Rhodes’s Pulitzer-winning guide has been having a renaissance amongst folks grappling with the potential damaging drive of different new applied sciences. Writing in The Atlantic, Charlie Warzel referred to as it “a type of holy textual content for a sure kind of A.I. researcher — particularly, the sort who believes their creations might need the ability to kill us all.”
Lengthy earlier than “Oppenheimer,” a special portrayal of atomic science captured my creativeness. “Copenhagen,” a play by Michael Frayn, dramatizes the mysterious 1941 go to by Werner Heisenberg, the German physicist who ran the Nazis’ atomic analysis program, to the Danish scientist Nils Bohr at his house in Copenhagen.
Within the play, Heisenberg, Bohr and Bohr’s spouse Margrethe — lengthy after their deaths — argue about the true goal of Heisenberg’s go to, and whether or not he was making an attempt to hasten the daybreak of the nuclear age or delay it. (I believe it really works greatest as a stay play, however when you’re in search of streaming choices, the BBC did make a tv model starring Daniel Craig in 2002 and a radio model starring Benedict Cumberbatch and Simon Russell Beale in 2013.)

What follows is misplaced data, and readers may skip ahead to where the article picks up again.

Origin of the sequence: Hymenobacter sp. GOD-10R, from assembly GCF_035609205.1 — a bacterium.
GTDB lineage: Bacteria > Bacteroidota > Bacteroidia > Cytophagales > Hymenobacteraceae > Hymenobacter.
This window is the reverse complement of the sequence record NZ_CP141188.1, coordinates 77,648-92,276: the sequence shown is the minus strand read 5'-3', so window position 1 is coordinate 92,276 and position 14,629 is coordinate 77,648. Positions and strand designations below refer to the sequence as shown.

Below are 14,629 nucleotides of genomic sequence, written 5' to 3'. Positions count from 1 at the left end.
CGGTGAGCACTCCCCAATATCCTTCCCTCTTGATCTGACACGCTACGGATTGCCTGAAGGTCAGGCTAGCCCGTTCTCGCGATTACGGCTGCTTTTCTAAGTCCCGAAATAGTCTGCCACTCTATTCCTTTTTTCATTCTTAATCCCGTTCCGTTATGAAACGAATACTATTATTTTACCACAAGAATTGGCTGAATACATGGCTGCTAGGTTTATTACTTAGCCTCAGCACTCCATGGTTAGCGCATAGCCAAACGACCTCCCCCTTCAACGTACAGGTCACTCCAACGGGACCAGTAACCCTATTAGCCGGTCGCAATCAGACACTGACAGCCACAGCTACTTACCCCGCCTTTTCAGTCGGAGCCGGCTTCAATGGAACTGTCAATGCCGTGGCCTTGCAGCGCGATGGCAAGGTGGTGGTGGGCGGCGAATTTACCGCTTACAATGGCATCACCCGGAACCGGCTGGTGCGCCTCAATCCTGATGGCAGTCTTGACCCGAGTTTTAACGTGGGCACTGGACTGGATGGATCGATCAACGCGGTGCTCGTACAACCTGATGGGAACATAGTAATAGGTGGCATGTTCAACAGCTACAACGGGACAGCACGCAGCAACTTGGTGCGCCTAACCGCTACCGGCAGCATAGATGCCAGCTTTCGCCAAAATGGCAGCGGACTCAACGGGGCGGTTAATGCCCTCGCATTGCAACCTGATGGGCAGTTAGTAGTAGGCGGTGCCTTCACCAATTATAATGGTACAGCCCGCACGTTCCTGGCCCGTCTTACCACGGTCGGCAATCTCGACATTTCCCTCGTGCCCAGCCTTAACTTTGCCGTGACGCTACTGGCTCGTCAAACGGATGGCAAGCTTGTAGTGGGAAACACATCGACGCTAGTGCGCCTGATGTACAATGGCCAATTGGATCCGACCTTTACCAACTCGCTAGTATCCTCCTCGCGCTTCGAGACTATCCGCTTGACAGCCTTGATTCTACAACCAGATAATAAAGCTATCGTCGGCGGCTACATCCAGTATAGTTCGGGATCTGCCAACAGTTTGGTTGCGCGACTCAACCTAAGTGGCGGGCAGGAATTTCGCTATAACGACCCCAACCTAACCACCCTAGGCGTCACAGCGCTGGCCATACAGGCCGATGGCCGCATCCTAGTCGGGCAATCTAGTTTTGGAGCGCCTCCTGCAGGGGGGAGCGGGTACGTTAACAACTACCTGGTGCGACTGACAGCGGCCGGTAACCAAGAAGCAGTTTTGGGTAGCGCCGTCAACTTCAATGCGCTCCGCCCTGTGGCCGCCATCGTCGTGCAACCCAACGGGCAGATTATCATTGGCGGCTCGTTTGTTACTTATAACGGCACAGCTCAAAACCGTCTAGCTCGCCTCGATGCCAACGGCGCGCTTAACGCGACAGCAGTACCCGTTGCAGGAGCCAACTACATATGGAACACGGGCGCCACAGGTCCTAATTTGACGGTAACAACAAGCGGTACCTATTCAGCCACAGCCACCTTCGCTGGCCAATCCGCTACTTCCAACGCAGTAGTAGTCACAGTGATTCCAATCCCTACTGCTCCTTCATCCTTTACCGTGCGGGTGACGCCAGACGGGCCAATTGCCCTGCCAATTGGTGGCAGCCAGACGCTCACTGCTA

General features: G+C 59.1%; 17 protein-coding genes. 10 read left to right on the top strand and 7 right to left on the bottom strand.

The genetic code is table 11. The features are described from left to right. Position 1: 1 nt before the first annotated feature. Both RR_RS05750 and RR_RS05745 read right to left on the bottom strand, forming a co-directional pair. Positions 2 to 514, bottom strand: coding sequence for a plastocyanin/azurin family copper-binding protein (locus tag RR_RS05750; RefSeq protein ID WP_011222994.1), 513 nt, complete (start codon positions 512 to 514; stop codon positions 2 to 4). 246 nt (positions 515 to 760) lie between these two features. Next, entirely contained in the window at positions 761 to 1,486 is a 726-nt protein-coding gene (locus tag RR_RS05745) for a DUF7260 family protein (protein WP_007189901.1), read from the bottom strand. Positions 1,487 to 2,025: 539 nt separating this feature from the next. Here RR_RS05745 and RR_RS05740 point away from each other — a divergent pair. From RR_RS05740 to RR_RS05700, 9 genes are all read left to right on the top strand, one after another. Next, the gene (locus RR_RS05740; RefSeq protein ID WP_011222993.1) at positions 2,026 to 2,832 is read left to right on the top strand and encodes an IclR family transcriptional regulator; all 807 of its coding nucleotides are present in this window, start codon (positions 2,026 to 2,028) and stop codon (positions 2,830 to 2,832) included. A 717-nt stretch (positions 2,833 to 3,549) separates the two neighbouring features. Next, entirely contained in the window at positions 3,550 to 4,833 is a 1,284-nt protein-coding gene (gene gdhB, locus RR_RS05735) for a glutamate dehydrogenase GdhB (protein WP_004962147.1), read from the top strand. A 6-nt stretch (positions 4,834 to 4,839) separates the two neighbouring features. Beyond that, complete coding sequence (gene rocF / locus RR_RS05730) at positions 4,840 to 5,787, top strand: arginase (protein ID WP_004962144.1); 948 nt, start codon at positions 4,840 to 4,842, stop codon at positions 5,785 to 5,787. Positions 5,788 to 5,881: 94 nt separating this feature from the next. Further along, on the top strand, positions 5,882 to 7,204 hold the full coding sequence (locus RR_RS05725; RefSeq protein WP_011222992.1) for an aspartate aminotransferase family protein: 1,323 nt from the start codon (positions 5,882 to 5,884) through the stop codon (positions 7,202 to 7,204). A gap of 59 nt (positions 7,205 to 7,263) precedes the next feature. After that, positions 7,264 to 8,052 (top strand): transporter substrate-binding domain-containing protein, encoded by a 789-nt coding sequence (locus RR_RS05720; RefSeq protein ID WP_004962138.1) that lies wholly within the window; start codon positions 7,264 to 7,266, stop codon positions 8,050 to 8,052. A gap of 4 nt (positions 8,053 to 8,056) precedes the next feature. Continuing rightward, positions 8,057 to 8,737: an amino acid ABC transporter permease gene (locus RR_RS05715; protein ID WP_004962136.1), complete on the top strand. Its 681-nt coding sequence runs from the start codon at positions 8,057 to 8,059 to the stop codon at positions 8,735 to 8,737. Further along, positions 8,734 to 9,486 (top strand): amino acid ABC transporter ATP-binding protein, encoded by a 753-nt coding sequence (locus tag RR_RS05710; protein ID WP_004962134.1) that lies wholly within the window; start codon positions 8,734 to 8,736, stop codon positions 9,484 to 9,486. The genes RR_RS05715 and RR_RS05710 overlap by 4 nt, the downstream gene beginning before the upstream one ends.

From the surface cowl, the Aug. 31, 1946, version of The New Yorker regarded like an odd summer time subject. However inside, readers discovered that all the factor was devoted to 1 single article: “Hiroshima,” by John Hersey. By the tales of six survivors, Hersey documented intimately the results of the bomb for harmless civilians:
“100 thousand folks had been killed by the atomic bomb, and these six had been among the many survivors. They nonetheless marvel why they lived when so many others died. Every of them counts many small gadgets of probability or volition — a step taken in time, a call to go indoors, catching one streetcar as a substitute of the subsequent — that spared him. And now every is aware of that within the act of survival he lived a dozen lives and noticed extra dying than he ever thought he would see. On the time, none of them knew something.”
Reader responses: Books that you just suggest
It’s at all times good to search out moments of reference to Interpreter subscribers, so I used to be happy to see that Suzanne Batchelor, a reader in Central Texas, seconded my advice of “Hiroshima” by John Hersey:
Due to a highschool summer time studying record, I learn Hersey’s easy account of the aftermath of the atomic bomb explosion: the horrific accidents, town’s devastation. His report made it clear this bomb was way over a brand new weapon, it was an enormous horror that ought to by no means be repeated.